What is a dream?
Need to give a speech? Too bad you left your pants at home. Taking a trans-continental flight? You’ll be rushing to pack in the morning and hopelessly lost trying to find your gate. Sometimes it feels like dreams are our brain simulating Murphy’s Law.
There are many theories about why we dream, from the mundane—to remove the cognitive waste from our brains—to the supernatural—to reconnect us with our past lives or receive prophetic visions. Historically it was a philosophical question, but during the early 1900s, recordings of brain activity during sleep brought it into the field of neuroscience.2
A dream is a sensory-motor hallucination experienced during sleep. Dreams often follow a narrative structure with setting, characters and plot described through one or more senses. Most dreamers experience sight, motion, and sound, while very few experience touch, smell, taste, temperature, or pain.6,14 While some do sleep like the dead, real sensations can also become a part of a dream.5
Scientifically, what is a dream?
Dreams occur primarily during the last stage of sleep, called REM (rapid eye movement) sleep. It is named for an increase in eye movement, and is significant because there is more brain activity as compared to deep sleep. If a dream is a movie, then the thalamus is the producer, coordinating the rest, the limbic system is the animator, providing emotional color, and the cortex works overtime as the writers, the cast, and the creative director. These, together with the hippocampus for memory material and medial pre-frontal cortex for character depth, work to fabricate wild stories for your dreaming pleasure. Additionally, the hypothalamus, the internal everything-o-meter, keeps you breathing, heart-beating, and mostly motionless.6,7
Why don’t we know we’re dreaming?
Some dreams are ordinary and realistic, but even the most unlikely of events fail to perturb the sleeping brain. Being zombified is overlooked as easily as failures in basic physics. Friends, family, and even your own identity can be completely falsified without consequence. This inability to recognize the unreality of dreams is attributed to a decrease in activity in the prefrontal cortex, responsible for executive control and abstract thinking. 1,6,7 In dreams, we tend not to ask that age-old question: why am I here? Instead, we take that lottery money and fly like an eagle, superman, or one of those fish from Mario.
The exception is lucid dreams, on which the 2010 science fiction film Inception is based. Lucid dreaming is the state of being aware that you are dreaming while dreaming.9 This is often imperfectly accompanied by access to waking memories and higher-level reasoning abilities.
Initially considered fanciful imagination, lucid dreams became scientifically recognized in the lab experiments of psychologist Keith Hearne. He found that a sleeping subject could become aware and signal that awareness through a pre-determined pattern of eye movements without waking.3 Since then, lucid dreaming has been successfully replicated by many researchers.1,4,8,11,12,13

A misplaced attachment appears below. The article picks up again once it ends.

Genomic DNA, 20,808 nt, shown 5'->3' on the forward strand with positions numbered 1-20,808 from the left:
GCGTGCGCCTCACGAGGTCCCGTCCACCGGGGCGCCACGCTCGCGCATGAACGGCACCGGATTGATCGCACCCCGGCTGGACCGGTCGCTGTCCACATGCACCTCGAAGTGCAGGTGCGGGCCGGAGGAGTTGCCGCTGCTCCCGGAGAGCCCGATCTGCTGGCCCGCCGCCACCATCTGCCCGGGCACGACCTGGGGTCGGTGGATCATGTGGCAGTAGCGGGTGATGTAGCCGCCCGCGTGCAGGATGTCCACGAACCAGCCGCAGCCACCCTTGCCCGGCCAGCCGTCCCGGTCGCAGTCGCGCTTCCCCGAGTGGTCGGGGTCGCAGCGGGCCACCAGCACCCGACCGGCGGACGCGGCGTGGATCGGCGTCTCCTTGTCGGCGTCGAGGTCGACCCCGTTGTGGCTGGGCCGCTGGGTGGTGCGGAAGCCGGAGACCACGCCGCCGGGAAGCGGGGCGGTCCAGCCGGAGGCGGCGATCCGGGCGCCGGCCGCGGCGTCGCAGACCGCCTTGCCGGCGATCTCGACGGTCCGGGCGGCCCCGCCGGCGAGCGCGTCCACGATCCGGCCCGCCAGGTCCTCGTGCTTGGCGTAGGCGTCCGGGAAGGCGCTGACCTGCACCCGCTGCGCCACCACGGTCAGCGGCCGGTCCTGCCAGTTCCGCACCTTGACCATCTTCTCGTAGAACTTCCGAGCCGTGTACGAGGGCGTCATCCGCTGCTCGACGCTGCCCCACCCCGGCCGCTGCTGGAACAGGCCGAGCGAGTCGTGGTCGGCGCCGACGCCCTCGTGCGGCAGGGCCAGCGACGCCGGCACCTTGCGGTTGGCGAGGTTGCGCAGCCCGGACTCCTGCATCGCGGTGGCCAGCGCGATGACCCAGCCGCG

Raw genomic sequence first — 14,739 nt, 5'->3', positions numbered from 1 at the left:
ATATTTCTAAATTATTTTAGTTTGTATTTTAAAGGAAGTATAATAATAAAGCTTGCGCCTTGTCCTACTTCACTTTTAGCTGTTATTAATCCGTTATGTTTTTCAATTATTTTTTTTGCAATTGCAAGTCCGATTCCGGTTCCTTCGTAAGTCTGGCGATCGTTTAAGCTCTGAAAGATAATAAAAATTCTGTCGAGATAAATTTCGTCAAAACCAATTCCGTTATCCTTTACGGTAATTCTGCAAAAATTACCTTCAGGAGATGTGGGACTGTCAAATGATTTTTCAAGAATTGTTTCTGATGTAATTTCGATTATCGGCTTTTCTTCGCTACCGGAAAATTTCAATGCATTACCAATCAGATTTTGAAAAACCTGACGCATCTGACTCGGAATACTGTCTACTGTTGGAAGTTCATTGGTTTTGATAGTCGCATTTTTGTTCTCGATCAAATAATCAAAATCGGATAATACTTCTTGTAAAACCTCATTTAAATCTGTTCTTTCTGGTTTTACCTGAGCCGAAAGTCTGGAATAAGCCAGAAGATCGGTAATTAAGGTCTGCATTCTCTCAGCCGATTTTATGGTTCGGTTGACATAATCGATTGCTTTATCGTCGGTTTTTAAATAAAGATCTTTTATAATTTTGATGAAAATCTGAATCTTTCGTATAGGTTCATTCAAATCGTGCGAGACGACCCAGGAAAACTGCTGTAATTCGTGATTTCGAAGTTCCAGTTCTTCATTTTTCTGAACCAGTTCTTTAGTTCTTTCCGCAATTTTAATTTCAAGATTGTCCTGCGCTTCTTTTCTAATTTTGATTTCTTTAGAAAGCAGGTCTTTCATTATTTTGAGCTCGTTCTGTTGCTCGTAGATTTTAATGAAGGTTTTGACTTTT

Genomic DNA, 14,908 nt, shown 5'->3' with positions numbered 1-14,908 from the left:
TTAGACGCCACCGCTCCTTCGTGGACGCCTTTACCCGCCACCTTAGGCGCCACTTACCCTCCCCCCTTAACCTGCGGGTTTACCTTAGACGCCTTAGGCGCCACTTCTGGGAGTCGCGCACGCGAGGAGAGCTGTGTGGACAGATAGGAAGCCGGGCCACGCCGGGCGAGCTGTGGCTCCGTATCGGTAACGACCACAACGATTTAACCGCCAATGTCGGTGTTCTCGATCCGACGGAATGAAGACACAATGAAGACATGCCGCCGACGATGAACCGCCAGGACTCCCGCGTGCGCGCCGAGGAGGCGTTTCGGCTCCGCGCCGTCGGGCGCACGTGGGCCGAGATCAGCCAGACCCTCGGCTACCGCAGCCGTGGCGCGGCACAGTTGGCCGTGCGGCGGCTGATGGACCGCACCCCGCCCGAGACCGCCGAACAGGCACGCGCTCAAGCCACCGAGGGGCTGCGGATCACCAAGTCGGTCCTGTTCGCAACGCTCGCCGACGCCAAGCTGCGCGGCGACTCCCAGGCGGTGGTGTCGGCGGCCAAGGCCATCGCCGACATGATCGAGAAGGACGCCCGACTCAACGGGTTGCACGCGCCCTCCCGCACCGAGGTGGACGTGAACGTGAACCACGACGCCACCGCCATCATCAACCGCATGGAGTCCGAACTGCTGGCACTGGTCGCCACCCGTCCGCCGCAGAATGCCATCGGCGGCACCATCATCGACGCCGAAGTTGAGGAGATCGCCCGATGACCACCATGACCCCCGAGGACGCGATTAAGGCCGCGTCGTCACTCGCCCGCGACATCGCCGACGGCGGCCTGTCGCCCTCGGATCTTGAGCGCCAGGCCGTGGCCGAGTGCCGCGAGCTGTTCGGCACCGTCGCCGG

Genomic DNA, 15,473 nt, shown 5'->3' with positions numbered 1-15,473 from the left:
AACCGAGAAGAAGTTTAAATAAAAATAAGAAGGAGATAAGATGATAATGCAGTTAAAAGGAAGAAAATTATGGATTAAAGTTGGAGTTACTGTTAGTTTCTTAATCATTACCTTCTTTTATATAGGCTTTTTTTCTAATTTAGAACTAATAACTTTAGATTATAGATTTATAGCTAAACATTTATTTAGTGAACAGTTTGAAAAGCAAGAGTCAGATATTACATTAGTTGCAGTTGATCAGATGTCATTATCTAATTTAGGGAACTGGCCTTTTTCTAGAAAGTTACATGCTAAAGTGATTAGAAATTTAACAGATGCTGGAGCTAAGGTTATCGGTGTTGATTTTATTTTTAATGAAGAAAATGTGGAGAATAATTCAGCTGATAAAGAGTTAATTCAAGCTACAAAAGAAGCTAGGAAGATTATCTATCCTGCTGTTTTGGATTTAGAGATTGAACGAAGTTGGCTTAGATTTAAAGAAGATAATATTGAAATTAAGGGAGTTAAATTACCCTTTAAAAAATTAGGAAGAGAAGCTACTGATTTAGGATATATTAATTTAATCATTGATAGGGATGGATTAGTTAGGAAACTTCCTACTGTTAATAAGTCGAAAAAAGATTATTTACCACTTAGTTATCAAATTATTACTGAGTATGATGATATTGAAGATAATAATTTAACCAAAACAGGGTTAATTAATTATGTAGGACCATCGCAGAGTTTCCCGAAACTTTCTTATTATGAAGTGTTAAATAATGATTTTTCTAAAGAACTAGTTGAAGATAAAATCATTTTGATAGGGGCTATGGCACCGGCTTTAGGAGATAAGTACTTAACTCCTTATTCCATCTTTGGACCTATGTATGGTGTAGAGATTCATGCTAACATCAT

On the physiological level, a lucid dream is distinguishable from regular sleep by a higher level of interconnectivity and activity within the brain, especially in the normally quiet prefrontal cortex and the temporoparietal junction, which links emotions to events and is associated with awareness, morality, and decision making.2,7,12 Other studies have demonstrated that the state can be induced by stimulating high frequency activity in the frontal lobe though electrodes13 and through external sensory stimuli, such as sounds and lights. 4,5,10
For those without a lab and an experimenter
Many lucid dreamers have nightmares to thank as the catalyst for their ability to lucid dream, but fortunately it is not necessary to be terrified to become conscious in a dream. There are many different methods that are perfectly safe to try at home.
Having a healthy and regular sleep cycle, avoiding mind-altering drugs, and giving waking attention to dreams is generally considered a good starting point. The most common methods begin with keeping a dream diary, as recording your dreams every morning makes it easier to remember them. Additionally, waking without an alarm clock has been found to improve dream recall. Most lucidity techniques involve self-reflection and self-suggestion in order to rewrite your brain’s concept of dreams. Other common tricks include observing differences in reality and dreams through physical and mental reality checks, visualizing a lucid dream, and using phone apps that create nonintrusive visual or auditory cues to prompt your brain to recognize that you are dreaming while you are asleep.
Although lucidity can be enjoyed without it, dream control, the ability to change your dreams while dreaming, is a useful skill that improves the dreaming experience. Lucid dreamers may tell you that knowing nothing is real makes everything possible, however this sometime lucid dreamer humbly suggests that it is easier to convince your brain that something false is true, for example flying or magic, and focus on that. As with any skill, lucid dreaming and dream control can be improved with practice.
Warning: Examining too closely the characteristics of the dream state may precipitate an individual or a collective strike by the different brain areas, resulting in loss of sensory imagery, motor ability, and even sleep. This is most easily solved by returning to sleep naturally, but it is also possible to reconstruct the lost dream and return to it.
Why try lucid dreaming?